When you search for koala selfies on Instagram, you'll find more than 3,000 of them that utilize #koalaselfie as a hashtag. In 2012, Instagram banned accounts, images and hashtags dedicated to "glorifying, promoting or encouraging self-harm", such as "Thinspiration" photos that depict extremely thin women to encourage users to lose weight.
While users looking to browse images already posted under the hashtags will be presented with the warning, they won't be warned if they attempt to upload a picture using the hashtag. But the warnings will only appear if you use specific hashtags.
"You are searching for a hashtag that may be associated with posts that encourage harmful behavior to animals or to the environment", the warning reads in part, alongside a link to more information about wildlife exploitation.
Animal protection groups have been warning people for some time about the industries that support animal selfies and the abuse suffered by the monkeys, koalas, and tigers posing in them.
The company isn't revealing all the hashtags associated with the message in the hope that some of its 800 million users will stumble on it organically.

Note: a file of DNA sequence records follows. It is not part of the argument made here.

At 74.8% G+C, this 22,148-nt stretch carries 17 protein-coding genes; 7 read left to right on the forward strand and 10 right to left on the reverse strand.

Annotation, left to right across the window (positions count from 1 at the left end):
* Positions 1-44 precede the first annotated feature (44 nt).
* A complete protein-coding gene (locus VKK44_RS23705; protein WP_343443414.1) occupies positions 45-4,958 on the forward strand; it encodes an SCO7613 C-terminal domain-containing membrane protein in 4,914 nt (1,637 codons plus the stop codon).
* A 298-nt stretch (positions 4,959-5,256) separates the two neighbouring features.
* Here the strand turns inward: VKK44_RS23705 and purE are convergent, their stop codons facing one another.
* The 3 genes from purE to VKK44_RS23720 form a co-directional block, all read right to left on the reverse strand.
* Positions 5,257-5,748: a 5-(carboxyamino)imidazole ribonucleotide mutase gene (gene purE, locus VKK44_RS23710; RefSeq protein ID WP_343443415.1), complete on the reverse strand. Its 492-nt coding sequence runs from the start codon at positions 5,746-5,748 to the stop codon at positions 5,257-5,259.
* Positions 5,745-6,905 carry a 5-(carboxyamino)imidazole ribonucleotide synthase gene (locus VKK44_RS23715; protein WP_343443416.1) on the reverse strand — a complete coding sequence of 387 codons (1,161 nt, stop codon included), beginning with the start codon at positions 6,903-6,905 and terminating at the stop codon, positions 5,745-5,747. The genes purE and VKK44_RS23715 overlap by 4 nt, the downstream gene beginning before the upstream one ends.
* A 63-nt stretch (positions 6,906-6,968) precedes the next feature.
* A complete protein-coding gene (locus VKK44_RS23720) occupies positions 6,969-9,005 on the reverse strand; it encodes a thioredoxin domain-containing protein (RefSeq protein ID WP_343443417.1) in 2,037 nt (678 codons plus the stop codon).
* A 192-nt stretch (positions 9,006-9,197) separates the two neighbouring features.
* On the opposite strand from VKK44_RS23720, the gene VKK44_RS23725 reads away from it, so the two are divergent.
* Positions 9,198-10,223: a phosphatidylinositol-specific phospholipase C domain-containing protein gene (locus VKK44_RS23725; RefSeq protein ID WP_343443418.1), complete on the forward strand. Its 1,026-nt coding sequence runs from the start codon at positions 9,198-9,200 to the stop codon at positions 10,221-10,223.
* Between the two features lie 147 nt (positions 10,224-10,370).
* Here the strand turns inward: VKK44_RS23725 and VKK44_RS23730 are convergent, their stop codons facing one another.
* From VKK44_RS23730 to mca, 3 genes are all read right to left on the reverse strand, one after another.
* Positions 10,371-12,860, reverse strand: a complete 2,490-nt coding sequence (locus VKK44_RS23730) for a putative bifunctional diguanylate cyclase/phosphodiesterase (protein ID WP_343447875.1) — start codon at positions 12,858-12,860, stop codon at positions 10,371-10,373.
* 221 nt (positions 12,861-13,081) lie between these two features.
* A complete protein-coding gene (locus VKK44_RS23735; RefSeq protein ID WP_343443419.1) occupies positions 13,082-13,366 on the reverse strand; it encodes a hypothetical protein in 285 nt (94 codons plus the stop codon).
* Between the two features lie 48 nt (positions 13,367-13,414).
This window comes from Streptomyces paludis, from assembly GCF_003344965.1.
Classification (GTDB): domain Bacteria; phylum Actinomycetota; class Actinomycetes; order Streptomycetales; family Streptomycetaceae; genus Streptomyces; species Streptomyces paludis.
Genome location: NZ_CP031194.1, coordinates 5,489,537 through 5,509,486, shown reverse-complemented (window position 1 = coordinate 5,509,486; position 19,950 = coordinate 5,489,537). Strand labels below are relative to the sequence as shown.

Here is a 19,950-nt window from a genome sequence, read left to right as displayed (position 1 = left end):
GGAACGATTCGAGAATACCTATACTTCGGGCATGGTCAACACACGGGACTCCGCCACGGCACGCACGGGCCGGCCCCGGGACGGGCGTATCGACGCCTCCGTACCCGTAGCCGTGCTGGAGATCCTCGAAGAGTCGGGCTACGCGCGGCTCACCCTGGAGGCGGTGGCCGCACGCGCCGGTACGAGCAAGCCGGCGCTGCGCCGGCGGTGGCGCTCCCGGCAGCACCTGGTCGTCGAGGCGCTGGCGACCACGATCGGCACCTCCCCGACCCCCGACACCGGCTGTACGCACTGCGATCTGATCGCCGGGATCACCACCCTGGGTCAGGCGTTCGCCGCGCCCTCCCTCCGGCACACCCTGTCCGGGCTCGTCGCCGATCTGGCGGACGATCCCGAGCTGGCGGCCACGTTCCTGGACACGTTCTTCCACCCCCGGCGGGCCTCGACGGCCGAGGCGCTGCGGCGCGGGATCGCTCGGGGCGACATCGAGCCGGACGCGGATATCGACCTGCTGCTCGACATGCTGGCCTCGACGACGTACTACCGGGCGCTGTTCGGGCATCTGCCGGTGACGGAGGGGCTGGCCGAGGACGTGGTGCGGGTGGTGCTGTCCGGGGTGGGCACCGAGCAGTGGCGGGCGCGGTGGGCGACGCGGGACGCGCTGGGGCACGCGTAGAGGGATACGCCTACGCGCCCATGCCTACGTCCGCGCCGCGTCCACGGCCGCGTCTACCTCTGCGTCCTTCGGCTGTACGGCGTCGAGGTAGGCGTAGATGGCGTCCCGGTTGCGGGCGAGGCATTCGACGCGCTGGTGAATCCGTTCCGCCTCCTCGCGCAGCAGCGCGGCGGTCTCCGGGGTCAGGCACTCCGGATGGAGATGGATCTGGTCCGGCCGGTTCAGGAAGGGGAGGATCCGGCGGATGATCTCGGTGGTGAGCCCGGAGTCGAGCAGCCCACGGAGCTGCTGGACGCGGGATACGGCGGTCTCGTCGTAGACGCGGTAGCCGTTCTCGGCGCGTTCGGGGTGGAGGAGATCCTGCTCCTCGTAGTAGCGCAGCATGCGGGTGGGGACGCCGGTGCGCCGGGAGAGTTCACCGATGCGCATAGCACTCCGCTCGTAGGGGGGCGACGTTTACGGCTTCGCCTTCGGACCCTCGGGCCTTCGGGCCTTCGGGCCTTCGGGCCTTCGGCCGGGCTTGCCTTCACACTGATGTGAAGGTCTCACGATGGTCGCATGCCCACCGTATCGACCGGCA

Wildlife selfies on social media is a growing phenomenon. The presence of these types of images has skyrocketed 292 percent on social media since 2014, according to World Animal Protection. In August, a baby dolphin died in Spain while being passed around by tourists to take a selfie.
A large group of picture-taking tourists disrupted sea turtles from laying their eggs in Costa Rica is September 2015, while two peacocks died of fright at zoo in China previous year after they were roughly handled by visitors.
Instagram officials said in a statement that the protection and safety of the natural world is "important to us and our global community". "I think it's important for the community right now to be more aware". The campaign brought much-needed attention to how taking selfies with wild animals is anything but cute and 250,000 people signing the organization's pledge. In fact, the socialite, Paris Hilton, posted one a week ago. The worse part is that tourists do not know if the attractions they're visiting treat the animals well or not. Kardashian and her half-sister, model Kendal Jenner, are also regular visitors to the Black Jaguar-White Tiger animal rescue foundation, which houses exotic animals including pumas, lions and jaguars.